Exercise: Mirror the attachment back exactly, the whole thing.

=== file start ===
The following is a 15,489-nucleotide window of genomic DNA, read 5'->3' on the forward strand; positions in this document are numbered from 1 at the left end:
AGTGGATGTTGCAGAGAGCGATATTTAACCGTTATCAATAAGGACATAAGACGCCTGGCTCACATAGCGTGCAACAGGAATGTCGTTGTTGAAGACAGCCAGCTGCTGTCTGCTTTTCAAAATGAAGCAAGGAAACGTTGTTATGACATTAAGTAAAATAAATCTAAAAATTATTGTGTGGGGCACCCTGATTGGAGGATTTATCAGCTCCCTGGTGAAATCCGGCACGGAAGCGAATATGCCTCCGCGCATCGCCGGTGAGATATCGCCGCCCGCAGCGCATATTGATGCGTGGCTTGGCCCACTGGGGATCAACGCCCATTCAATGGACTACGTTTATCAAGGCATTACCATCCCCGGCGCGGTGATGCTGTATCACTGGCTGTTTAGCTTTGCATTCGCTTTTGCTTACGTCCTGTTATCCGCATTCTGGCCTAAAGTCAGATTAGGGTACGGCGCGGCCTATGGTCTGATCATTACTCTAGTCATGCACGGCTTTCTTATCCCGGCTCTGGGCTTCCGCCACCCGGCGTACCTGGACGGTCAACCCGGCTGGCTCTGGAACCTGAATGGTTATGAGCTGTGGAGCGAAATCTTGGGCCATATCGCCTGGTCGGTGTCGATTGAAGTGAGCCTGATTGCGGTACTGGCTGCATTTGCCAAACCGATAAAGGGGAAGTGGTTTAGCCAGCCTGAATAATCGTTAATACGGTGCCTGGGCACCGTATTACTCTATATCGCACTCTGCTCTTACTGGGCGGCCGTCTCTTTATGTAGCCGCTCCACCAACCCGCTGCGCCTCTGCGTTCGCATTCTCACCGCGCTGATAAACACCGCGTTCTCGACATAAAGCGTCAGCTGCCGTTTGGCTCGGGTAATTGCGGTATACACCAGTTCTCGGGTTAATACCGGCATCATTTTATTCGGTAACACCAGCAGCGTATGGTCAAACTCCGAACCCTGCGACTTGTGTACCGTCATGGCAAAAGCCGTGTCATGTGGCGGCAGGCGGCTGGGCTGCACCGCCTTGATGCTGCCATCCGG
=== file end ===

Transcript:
The following is a 15,489-nucleotide window of genomic DNA, read 5'->3' on the forward strand; positions in this document are numbered from 1 at the left end:
AGTGGATGTTGCAGAGAGCGATATTTAACCGTTATCAATAAGGACATAAGACGCCTGGCTCACATAGCGTGCAACAGGAATGTCGTTGTTGAAGACAGCCAGCTGCTGTCTGCTTTTCAAAATGAAGCAAGGAAACGTTGTTATGACATTAAGTAAAATAAATCTAAAAATTATTGTGTGGGGCACCCTGATTGGAGGATTTATCAGCTCCCTGGTGAAATCCGGCACGGAAGCGAATATGCCTCCGCGCATCGCCGGTGAGATATCGCCGCCCGCAGCGCATATTGATGCGTGGCTTGGCCCACTGGGGATCAACGCCCATTCAATGGACTACGTTTATCAAGGCATTACCATCCCCGGCGCGGTGATGCTGTATCACTGGCTGTTTAGCTTTGCATTCGCTTTTGCTTACGTCCTGTTATCCGCATTCTGGCCTAAAGTCAGATTAGGGTACGGCGCGGCCTATGGTCTGATCATTACTCTAGTCATGCACGGCTTTCTTATCCCGGCTCTGGGCTTCCGCCACCCGGCGTACCTGGACGGTCAACCCGGCTGGCTCTGGAACCTGAATGGTTATGAGCTGTGGAGCGAAATCTTGGGCCATATCGCCTGGTCGGTGTCGATTGAAGTGAGCCTGATTGCGGTACTGGCTGCATTTGCCAAACCGATAAAGGGGAAGTGGTTTAGCCAGCCTGAATAATCGTTAATACGGTGCCTGGGCACCGTATTACTCTATATCGCACTCTGCTCTTACTGGGCGGCCGTCTCTTTATGTAGCCGCTCCACCAACCCGCTGCGCCTCTGCGTTCGCATTCTCACCGCGCTGATAAACACCGCGTTCTCGACATAAAGCGTCAGCTGCCGTTTGGCTCGGGTAATTGCGGTATACACCAGTTCTCGGGTTAATACCGGCATCATTTTATTCGGTAACACCAGCAGCGTATGGTCAAACTCCGAACCCTGCGACTTGTGTACCGTCATGGCAAAAGCCGTGTCATGTGGCGGCAGGCGGCTGGGCTGCACCGCCTTGATGCTGCCATCCGG